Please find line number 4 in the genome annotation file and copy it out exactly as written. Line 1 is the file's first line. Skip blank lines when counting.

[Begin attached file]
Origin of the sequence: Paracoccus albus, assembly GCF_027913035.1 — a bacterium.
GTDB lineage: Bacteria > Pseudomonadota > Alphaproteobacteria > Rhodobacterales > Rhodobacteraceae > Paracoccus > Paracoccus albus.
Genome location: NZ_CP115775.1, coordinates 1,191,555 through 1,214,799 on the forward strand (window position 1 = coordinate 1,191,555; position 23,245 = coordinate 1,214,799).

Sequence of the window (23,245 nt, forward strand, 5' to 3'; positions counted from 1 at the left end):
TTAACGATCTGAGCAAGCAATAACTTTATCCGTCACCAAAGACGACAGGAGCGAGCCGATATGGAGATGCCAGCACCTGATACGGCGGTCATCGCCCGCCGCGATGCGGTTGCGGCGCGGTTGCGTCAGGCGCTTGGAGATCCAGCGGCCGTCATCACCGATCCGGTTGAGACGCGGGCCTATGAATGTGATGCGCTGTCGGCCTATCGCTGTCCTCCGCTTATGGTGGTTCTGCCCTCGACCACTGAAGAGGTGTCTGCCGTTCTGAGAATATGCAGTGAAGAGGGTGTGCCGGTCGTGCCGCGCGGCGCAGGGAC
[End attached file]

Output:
Sequence of the window (23,245 nt, forward strand, 5' to 3'; positions counted from 1 at the left end):